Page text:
Submit a memorial at texasbar.com/memorials or call (512) 427-1830. For information on closing a deceased attorney’s practice, go to www.texasbarcle.com/materials/closingapractice.html.
Richard Alan Koenig
Koenig, 68, of Lubbock, died March 8, 2017. He received his law degree from Texas Tech University School of Law and was admitted to the Texas Bar in 1992. Koenig was an assistant district attorney in the Lubbock County District Attorney’s Office from 1993 to 2001 and a staff attorney for Legal Aid of NorthWest Texas from 2001 to 2016. He was selected for membership in the Order of the Coif. Koenig was a member of the Lubbock Area Bar Association and the Lubbock County Women’s Bar Association and served as treasurer of the West Texas Bankruptcy Bar Association. He attended Christ the King Cathedral and served on the board of Christ the King Cathedral School. Koenig was happiest when he was with family and liked to travel with them. He enjoyed working in the yard, walking his dog, and studying science. Koenig is survived by his wife of 42 years, Nancy; son, John “Jack” Koenig; daughters, Lora King and Rebecca Koenig; mother, Alice Koenig; and brothers, Dan, Philip, Wayne, Greg, Jerry, Matthew, Alan, and Tim Koenig.
James A. Rindfuss
Rindfuss, 80, of San Antonio, died August 15, 2017. He was in the Texas National Guard from 1964 to 1966. Rindfuss received his law degree from the University of Houston Law Center and was admitted to the Texas Bar in 1965. He was in private practice from 1968 to 2017. Rindfuss served on the Alamo Colleges District Board of Trustees for 21 years. He enjoyed gardening and woodworking. Rindfuss is survived by his wife of nine years, Jean Marie Kane; sons, John Allen Rindfuss and Bryan Clark Rindfuss; and sisters, Shirley Everhard and Jane Rogers.
Richard Paul “Dick”
Bogatto, 82, of Houston, died April 10, 2017. He received his law degree from the University of Texas School of Law and was admitted to the Texas Bar in 1958. Bogatto served in the U.S. Army Judge Advocate General’s Corps from 1959 to 1960. He was a partner in Fulbright & Jaworski, now Norton Rose Fulbright, from 1961 to 1999. In law school, Bogatto was honored as a member of the Order of the Coif and the Chancellors. He was associate editor of the Texas Law Review. Bogatto is remembered for his love of his family and spending time hunting and fishing. He is survived by his wife of 59 years, Frances “Moratto” Bogatto; sons, attorney Barron Bogatto and Richard Bogatto; daughter, Leslie Hemenway; and four grandchildren.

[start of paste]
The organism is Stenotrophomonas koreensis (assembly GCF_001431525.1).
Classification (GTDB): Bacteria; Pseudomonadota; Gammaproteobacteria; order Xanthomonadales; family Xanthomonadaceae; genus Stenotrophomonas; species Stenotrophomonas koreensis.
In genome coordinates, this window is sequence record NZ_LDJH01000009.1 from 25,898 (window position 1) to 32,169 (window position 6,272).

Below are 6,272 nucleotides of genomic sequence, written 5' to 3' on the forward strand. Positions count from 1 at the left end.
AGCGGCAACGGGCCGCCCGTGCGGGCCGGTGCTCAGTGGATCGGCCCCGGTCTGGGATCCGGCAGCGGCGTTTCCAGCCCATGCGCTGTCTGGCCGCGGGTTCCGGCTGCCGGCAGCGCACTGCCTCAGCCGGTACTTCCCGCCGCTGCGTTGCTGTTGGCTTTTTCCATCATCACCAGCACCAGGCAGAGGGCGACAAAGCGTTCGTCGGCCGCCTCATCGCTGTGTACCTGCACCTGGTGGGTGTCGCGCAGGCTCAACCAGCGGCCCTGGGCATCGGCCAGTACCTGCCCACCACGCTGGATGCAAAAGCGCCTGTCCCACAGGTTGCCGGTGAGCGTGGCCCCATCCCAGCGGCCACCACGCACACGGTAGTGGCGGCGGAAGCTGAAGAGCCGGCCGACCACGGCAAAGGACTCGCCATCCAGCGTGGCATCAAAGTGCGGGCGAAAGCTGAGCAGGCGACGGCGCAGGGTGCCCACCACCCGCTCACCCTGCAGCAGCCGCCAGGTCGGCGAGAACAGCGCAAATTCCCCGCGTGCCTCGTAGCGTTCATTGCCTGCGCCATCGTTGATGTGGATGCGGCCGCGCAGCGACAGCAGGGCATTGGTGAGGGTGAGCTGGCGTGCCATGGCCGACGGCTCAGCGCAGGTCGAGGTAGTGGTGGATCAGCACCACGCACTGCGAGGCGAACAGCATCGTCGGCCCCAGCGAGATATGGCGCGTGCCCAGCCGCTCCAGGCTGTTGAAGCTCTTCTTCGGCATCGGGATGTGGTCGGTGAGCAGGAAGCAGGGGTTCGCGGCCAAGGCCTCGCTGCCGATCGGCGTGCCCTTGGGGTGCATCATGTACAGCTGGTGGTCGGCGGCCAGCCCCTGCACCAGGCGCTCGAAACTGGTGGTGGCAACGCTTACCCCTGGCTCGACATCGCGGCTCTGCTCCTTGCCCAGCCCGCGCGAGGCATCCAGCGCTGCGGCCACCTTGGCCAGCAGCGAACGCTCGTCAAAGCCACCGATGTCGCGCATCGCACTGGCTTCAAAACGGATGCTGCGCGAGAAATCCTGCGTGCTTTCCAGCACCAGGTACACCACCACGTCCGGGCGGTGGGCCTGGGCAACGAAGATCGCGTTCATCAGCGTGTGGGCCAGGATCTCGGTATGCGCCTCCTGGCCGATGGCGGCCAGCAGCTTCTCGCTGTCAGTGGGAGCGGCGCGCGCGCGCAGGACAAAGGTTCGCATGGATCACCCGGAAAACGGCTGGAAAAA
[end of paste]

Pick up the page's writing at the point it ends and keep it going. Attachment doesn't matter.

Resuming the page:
James R. Eissinger
Eissinger, 78, of Lubbock, died July 13, 2017. He was in the U.S. Air Force Judge Advocate General’s Corps from 1964 to 1968. Eissinger received his law degree from the University of North Dakota School of Law and was admitted to the Texas Bar in 1974. He worked as an attorney at Lyman Brink Law Firm in Hallock, Minnesota; as an attorney with the North Dakota Attorney General’s Law Enforcement Council in Bismarck, North Dakota, from 1968 to 1971; as a member of the faculty at the University of North Dakota Law School in Grand Forks from 1971 to 1972; and as a professor at Texas Tech University School of Law from 1972 to 2016. Eissinger was Texas Tech School of Law associate dean from 1999 to 2002 and interim dean from 2002 to 2003. He loved teaching, traveling the world, and creating beautiful gardens. Eissinger is survived by his wife of 45 years, Mary Eissinger; and sister, Delores Erbele.
Ralph Edward Gustafson